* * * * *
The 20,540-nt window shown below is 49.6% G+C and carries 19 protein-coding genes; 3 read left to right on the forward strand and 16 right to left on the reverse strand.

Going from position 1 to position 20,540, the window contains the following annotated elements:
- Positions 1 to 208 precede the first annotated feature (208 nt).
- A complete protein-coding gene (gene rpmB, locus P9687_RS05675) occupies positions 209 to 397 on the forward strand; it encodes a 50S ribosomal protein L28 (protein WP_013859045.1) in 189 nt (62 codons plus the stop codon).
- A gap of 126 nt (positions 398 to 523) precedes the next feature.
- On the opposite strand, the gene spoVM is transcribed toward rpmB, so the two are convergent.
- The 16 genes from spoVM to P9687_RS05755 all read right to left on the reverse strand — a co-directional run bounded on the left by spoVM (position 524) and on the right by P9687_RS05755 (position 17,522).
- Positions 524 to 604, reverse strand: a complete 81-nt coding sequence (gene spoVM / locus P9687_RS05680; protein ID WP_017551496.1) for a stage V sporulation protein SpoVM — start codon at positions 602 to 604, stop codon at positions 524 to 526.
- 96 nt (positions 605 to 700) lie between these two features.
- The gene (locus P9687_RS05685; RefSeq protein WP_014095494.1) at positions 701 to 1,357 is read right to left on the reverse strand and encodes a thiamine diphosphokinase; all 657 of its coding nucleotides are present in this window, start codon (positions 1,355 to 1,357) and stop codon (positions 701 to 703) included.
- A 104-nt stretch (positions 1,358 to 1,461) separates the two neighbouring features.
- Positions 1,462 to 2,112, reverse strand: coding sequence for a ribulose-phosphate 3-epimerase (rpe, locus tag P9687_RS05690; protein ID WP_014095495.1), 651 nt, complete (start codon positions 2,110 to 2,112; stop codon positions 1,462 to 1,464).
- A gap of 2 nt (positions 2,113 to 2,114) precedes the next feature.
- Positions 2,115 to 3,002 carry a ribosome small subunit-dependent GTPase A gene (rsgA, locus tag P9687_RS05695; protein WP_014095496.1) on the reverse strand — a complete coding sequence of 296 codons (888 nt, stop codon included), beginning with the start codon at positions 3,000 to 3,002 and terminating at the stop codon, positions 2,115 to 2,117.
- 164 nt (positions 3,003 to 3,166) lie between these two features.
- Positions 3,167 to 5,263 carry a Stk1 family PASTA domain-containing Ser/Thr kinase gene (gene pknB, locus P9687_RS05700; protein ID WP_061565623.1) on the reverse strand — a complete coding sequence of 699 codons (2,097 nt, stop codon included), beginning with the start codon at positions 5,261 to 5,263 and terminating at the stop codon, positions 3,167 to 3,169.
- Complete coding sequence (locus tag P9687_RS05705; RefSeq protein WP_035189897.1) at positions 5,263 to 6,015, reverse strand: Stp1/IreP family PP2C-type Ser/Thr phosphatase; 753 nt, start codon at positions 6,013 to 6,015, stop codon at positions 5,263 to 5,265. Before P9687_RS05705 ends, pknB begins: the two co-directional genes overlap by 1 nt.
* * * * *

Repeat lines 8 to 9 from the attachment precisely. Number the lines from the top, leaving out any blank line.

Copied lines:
- Positions 524 to 604, reverse strand: a complete 81-nt coding sequence (gene spoVM / locus P9687_RS05680; protein ID WP_017551496.1) for a stage V sporulation protein SpoVM — start codon at positions 602 to 604, stop codon at positions 524 to 526.
- 96 nt (positions 605 to 700) lie between these two features.